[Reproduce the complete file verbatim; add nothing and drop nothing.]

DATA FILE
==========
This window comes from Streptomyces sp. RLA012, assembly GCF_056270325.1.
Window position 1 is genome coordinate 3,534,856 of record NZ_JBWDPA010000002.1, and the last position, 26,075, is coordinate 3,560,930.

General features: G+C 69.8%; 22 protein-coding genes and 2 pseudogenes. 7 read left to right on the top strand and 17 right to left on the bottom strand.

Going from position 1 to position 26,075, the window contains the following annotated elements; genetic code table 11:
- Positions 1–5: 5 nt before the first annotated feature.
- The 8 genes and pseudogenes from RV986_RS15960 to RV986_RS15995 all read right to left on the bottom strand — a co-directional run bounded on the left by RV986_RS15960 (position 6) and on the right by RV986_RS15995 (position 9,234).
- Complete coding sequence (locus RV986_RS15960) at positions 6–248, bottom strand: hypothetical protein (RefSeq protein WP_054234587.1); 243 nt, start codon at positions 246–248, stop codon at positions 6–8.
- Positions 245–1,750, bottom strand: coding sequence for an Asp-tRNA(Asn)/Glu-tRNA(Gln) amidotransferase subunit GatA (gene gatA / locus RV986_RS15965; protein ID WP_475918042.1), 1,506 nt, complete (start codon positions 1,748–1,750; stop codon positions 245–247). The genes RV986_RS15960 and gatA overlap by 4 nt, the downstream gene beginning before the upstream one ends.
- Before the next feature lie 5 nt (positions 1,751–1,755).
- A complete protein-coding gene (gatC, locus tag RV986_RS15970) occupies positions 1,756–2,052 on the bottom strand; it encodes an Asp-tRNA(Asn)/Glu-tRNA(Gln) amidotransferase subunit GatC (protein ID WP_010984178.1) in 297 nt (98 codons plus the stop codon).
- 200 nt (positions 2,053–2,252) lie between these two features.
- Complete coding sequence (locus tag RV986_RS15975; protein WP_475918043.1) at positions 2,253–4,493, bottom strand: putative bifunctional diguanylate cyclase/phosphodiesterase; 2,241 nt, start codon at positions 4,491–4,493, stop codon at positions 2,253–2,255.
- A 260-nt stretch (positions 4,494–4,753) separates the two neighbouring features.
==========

This window comes from Streptomyces sp. RLA012, assembly GCF_056270325.1.
Window position 1 is genome coordinate 3,534,856 of record NZ_JBWDPA010000002.1, and the last position, 26,075, is coordinate 3,560,930.

General features: G+C 69.8%; 22 protein-coding genes and 2 pseudogenes. 7 read left to right on the top strand and 17 right to left on the bottom strand.

Going from position 1 to position 26,075, the window contains the following annotated elements; genetic code table 11:
- Positions 1–5: 5 nt before the first annotated feature.
- The 8 genes and pseudogenes from RV986_RS15960 to RV986_RS15995 all read right to left on the bottom strand — a co-directional run bounded on the left by RV986_RS15960 (position 6) and on the right by RV986_RS15995 (position 9,234).
- Complete coding sequence (locus RV986_RS15960) at positions 6–248, bottom strand: hypothetical protein (RefSeq protein WP_054234587.1); 243 nt, start codon at positions 246–248, stop codon at positions 6–8.
- Positions 245–1,750, bottom strand: coding sequence for an Asp-tRNA(Asn)/Glu-tRNA(Gln) amidotransferase subunit GatA (gene gatA / locus RV986_RS15965; protein ID WP_475918042.1), 1,506 nt, complete (start codon positions 1,748–1,750; stop codon positions 245–247). The genes RV986_RS15960 and gatA overlap by 4 nt, the downstream gene beginning before the upstream one ends.
- Before the next feature lie 5 nt (positions 1,751–1,755).
- A complete protein-coding gene (gatC, locus tag RV986_RS15970) occupies positions 1,756–2,052 on the bottom strand; it encodes an Asp-tRNA(Asn)/Glu-tRNA(Gln) amidotransferase subunit GatC (protein ID WP_010984178.1) in 297 nt (98 codons plus the stop codon).
- 200 nt (positions 2,053–2,252) lie between these two features.
- Complete coding sequence (locus tag RV986_RS15975; protein WP_475918043.1) at positions 2,253–4,493, bottom strand: putative bifunctional diguanylate cyclase/phosphodiesterase; 2,241 nt, start codon at positions 4,491–4,493, stop codon at positions 2,253–2,255.
- A 260-nt stretch (positions 4,494–4,753) separates the two neighbouring features.